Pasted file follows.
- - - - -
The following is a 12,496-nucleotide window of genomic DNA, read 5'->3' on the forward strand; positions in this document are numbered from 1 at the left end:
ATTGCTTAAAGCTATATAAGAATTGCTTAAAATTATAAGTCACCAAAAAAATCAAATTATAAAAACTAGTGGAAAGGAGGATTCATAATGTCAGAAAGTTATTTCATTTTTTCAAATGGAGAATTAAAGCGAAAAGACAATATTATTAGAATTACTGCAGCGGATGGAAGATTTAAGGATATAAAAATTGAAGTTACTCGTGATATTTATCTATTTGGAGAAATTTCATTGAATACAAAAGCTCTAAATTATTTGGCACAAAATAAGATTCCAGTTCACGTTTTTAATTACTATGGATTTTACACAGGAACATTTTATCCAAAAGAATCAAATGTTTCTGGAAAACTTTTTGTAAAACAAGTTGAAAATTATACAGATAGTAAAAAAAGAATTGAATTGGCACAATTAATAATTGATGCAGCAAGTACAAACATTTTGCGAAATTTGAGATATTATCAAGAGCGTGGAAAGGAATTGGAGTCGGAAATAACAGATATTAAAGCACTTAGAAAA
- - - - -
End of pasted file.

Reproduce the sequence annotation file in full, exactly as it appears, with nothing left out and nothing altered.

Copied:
The following is a 12,496-nucleotide window of genomic DNA, read 5'->3' on the forward strand; positions in this document are numbered from 1 at the left end:
ATTGCTTAAAGCTATATAAGAATTGCTTAAAATTATAAGTCACCAAAAAAATCAAATTATAAAAACTAGTGGAAAGGAGGATTCATAATGTCAGAAAGTTATTTCATTTTTTCAAATGGAGAATTAAAGCGAAAAGACAATATTATTAGAATTACTGCAGCGGATGGAAGATTTAAGGATATAAAAATTGAAGTTACTCGTGATATTTATCTATTTGGAGAAATTTCATTGAATACAAAAGCTCTAAATTATTTGGCACAAAATAAGATTCCAGTTCACGTTTTTAATTACTATGGATTTTACACAGGAACATTTTATCCAAAAGAATCAAATGTTTCTGGAAAACTTTTTGTAAAACAAGTTGAAAATTATACAGATAGTAAAAAAAGAATTGAATTGGCACAATTAATAATTGATGCAGCAAGTACAAACATTTTGCGAAATTTGAGATATTATCAAGAGCGTGGAAAGGAATTGGAGTCGGAAATAACAGATATTAAAGCACTTAGAAAA